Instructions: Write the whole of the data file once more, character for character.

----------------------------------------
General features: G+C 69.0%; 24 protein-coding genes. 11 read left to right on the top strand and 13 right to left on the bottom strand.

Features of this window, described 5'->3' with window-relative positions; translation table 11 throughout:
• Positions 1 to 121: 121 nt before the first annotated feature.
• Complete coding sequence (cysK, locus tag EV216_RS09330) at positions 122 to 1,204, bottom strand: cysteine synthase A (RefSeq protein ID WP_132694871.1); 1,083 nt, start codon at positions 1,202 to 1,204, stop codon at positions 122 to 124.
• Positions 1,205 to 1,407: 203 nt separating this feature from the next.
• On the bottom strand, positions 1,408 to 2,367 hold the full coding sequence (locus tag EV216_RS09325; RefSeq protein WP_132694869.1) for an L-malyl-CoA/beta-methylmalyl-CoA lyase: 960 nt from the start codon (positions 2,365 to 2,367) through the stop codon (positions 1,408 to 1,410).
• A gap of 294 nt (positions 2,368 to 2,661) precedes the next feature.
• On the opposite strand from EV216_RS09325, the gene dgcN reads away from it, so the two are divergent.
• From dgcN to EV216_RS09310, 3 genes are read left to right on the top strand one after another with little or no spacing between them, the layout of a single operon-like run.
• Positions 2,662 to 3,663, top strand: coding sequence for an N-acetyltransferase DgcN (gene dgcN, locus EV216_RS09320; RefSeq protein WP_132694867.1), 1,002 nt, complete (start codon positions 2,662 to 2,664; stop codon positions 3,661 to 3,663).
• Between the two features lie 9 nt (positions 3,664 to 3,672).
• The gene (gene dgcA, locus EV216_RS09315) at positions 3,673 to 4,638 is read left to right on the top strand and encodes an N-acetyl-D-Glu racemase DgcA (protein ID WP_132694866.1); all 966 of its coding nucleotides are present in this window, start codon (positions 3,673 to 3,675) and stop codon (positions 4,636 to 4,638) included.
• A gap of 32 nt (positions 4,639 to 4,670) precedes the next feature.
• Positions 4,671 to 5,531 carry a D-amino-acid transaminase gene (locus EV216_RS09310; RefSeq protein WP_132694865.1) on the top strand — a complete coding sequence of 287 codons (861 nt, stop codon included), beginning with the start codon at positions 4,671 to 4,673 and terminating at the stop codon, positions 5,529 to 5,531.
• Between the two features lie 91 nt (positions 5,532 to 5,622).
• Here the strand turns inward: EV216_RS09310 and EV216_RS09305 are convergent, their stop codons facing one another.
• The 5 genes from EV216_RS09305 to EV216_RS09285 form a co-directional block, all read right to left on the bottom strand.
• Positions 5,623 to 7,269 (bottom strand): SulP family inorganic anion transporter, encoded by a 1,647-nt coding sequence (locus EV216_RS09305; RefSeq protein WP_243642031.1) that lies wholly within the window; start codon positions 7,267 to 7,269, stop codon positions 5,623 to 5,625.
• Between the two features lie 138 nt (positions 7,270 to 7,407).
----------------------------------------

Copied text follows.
General features: G+C 69.0%; 24 protein-coding genes. 11 read left to right on the top strand and 13 right to left on the bottom strand.

Features of this window, described 5'->3' with window-relative positions; translation table 11 throughout:
• Positions 1 to 121: 121 nt before the first annotated feature.
• Complete coding sequence (cysK, locus tag EV216_RS09330) at positions 122 to 1,204, bottom strand: cysteine synthase A (RefSeq protein ID WP_132694871.1); 1,083 nt, start codon at positions 1,202 to 1,204, stop codon at positions 122 to 124.
• Positions 1,205 to 1,407: 203 nt separating this feature from the next.
• On the bottom strand, positions 1,408 to 2,367 hold the full coding sequence (locus tag EV216_RS09325; RefSeq protein WP_132694869.1) for an L-malyl-CoA/beta-methylmalyl-CoA lyase: 960 nt from the start codon (positions 2,365 to 2,367) through the stop codon (positions 1,408 to 1,410).
• A gap of 294 nt (positions 2,368 to 2,661) precedes the next feature.
• On the opposite strand from EV216_RS09325, the gene dgcN reads away from it, so the two are divergent.
• From dgcN to EV216_RS09310, 3 genes are read left to right on the top strand one after another with little or no spacing between them, the layout of a single operon-like run.
• Positions 2,662 to 3,663, top strand: coding sequence for an N-acetyltransferase DgcN (gene dgcN, locus EV216_RS09320; RefSeq protein WP_132694867.1), 1,002 nt, complete (start codon positions 2,662 to 2,664; stop codon positions 3,661 to 3,663).
• Between the two features lie 9 nt (positions 3,664 to 3,672).
• The gene (gene dgcA, locus EV216_RS09315) at positions 3,673 to 4,638 is read left to right on the top strand and encodes an N-acetyl-D-Glu racemase DgcA (protein ID WP_132694866.1); all 966 of its coding nucleotides are present in this window, start codon (positions 3,673 to 3,675) and stop codon (positions 4,636 to 4,638) included.
• A gap of 32 nt (positions 4,639 to 4,670) precedes the next feature.
• Positions 4,671 to 5,531 carry a D-amino-acid transaminase gene (locus EV216_RS09310; RefSeq protein WP_132694865.1) on the top strand — a complete coding sequence of 287 codons (861 nt, stop codon included), beginning with the start codon at positions 4,671 to 4,673 and terminating at the stop codon, positions 5,529 to 5,531.
• Between the two features lie 91 nt (positions 5,532 to 5,622).
• Here the strand turns inward: EV216_RS09310 and EV216_RS09305 are convergent, their stop codons facing one another.
• The 5 genes from EV216_RS09305 to EV216_RS09285 form a co-directional block, all read right to left on the bottom strand.
• Positions 5,623 to 7,269 (bottom strand): SulP family inorganic anion transporter, encoded by a 1,647-nt coding sequence (locus EV216_RS09305; RefSeq protein WP_243642031.1) that lies wholly within the window; start codon positions 7,267 to 7,269, stop codon positions 5,623 to 5,625.
• Between the two features lie 138 nt (positions 7,270 to 7,407).